Global leaders attended the event, including President of Iceland Guðni Th. Jóhannesson, and Vice President and Minister of Foreign Affairs of the Republic of Panama Isabel de Saint Malo de Alvarado. Governments from Peru to Jordan, Switzerland and Canada demonstrated their shared vision to accelerate progress for achieving equal pay by pledging to:
- implement legislation that prohibits unequal remuneration in the public and private sectors,
- establish National Commissions that monitor the compliance of equal remuneration laws and
- launch national awareness campaigns on the importance of equal pay.
The Executive Director of UN Women, Phumzile Mlambo-Ngcuka, said, “a strong social protection system is critical to reducing the gender pay gap—where women have access to paid maternity leave, to affordable child and elderly care services, and to sustainable infrastructure, we see an increase in women engaging in paid work. This will be the theme of next year’s Commission on the Status of Women, and I count on support from the EPIC to accelerate progress on improving social protection systems.”
Secretary-General of the OECD, Angel Gurría, said, “gender pay gaps are not only unfair for those who suffer them, but they are also detrimental to our economies. If you do not have equal pay productivity suffers, competitiveness suffers and the economy at large suffers.” He asserted that “it is in our power to make an immediate improvement in the quality of life of hundreds of millions of women and their families if we succeed in delivering equal pay for men and women.”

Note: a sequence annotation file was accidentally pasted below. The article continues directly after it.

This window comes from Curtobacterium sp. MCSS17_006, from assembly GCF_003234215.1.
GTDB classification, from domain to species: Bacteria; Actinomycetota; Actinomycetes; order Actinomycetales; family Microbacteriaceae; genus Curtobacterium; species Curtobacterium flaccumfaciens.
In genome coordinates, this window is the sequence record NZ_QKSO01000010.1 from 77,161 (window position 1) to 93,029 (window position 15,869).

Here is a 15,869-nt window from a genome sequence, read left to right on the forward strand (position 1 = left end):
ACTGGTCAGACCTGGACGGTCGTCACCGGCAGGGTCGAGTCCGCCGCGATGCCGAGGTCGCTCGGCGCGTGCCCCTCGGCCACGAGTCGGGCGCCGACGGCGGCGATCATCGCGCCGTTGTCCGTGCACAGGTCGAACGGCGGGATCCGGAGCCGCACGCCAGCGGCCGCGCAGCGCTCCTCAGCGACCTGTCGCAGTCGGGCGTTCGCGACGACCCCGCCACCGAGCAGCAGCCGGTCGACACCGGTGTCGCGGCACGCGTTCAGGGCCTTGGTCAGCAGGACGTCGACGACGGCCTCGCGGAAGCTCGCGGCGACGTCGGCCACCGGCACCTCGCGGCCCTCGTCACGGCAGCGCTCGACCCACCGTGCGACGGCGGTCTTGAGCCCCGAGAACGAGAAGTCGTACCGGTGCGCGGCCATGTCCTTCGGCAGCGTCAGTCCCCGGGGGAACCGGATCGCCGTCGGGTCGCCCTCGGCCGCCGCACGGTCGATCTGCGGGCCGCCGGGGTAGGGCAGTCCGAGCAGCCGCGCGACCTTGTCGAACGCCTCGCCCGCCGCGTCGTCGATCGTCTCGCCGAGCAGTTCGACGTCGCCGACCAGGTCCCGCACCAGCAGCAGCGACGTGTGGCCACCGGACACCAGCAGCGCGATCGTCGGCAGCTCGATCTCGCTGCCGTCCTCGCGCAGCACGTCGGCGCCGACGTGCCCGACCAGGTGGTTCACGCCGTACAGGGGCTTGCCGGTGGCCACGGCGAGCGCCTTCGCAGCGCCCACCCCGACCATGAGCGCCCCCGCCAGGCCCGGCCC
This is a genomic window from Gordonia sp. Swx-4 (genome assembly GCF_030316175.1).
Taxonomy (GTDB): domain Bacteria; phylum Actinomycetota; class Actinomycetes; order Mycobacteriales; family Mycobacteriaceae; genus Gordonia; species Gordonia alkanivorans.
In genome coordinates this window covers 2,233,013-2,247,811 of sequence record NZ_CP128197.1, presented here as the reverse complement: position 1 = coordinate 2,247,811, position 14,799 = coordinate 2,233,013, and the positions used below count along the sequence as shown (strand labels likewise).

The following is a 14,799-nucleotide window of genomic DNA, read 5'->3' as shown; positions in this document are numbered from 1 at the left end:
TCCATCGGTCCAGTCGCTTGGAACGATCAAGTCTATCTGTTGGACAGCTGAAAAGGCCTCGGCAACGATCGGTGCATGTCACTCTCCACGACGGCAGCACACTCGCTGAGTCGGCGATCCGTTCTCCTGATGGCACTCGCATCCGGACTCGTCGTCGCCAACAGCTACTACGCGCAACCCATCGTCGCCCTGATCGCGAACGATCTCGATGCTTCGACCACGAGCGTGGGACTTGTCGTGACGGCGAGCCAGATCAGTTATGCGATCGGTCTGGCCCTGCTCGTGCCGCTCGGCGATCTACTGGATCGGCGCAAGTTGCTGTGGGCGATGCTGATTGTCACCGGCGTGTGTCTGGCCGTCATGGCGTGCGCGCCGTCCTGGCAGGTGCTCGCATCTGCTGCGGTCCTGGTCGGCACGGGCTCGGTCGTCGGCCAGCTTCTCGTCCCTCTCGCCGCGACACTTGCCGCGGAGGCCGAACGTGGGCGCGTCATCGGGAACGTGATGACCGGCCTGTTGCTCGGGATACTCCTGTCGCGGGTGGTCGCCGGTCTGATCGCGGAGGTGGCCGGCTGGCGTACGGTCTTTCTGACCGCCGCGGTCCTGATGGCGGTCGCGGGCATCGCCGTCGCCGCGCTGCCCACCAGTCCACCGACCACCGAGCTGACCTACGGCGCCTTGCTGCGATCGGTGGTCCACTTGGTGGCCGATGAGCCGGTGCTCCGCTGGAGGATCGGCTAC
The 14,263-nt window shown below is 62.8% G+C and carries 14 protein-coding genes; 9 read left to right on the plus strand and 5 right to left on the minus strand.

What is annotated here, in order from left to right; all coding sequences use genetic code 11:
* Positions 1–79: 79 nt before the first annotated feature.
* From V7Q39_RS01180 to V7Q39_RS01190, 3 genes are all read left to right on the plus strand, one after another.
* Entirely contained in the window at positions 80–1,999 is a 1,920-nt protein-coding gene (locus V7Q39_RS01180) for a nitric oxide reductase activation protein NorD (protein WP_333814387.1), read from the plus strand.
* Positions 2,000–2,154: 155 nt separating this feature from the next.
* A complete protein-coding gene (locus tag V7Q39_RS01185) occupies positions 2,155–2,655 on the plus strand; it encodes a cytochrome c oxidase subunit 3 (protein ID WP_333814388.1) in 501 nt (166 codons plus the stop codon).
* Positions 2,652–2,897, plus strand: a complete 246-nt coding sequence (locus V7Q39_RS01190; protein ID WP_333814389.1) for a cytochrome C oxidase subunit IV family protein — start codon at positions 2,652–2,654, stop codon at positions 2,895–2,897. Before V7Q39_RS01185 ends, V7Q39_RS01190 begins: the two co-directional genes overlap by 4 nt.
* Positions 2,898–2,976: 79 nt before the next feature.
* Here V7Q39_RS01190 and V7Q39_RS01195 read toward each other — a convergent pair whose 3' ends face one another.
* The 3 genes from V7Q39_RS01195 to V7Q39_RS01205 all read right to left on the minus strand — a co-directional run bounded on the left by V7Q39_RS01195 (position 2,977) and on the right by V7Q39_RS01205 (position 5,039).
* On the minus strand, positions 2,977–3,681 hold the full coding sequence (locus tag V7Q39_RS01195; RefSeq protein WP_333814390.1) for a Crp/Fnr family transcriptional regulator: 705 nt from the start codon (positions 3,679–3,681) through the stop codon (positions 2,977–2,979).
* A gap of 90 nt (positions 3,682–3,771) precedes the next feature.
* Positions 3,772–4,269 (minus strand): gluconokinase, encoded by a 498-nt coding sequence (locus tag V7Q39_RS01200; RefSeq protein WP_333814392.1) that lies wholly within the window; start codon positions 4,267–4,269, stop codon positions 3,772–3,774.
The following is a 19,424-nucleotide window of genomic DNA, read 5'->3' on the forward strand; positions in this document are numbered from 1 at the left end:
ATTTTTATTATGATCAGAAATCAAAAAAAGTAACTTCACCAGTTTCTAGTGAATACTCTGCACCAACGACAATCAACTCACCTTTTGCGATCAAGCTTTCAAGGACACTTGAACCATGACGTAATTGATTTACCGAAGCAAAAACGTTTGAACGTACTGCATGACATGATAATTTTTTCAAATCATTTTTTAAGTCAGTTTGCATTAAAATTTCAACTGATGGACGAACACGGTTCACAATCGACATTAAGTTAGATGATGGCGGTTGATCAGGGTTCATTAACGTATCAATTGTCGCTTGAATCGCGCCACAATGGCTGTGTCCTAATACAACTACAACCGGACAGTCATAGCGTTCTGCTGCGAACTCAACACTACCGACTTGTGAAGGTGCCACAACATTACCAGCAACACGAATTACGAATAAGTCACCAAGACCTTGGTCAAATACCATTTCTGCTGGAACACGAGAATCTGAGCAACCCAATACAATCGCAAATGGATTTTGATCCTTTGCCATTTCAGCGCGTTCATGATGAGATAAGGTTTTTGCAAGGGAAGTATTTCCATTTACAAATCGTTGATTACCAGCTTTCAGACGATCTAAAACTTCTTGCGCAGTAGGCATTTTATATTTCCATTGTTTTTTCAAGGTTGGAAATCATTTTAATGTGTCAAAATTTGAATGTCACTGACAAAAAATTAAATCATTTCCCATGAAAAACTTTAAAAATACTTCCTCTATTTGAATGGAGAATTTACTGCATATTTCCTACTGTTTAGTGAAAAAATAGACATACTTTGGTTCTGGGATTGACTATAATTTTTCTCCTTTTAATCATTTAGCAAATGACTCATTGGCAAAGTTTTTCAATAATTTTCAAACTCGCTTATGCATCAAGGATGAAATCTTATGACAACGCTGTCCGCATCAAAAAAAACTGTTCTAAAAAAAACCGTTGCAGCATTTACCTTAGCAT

Notable pledges made at the event include:
- The President of Iceland, Guðni Th. Jóhannesson, committed to implement the Law on the Equal Pay Certification. The law prohibits discriminatory practices based on gender and requires that women and men working for the same employer shall be paid equal wages and enjoy equal terms of employment.
- The International Trade Union Confederation has pledged to raise awareness of initiatives that aim to achieve equal pay through advocacy campaigns on investment in childcare, establishing minimum living levels, and guaranteeing social protection to care workers.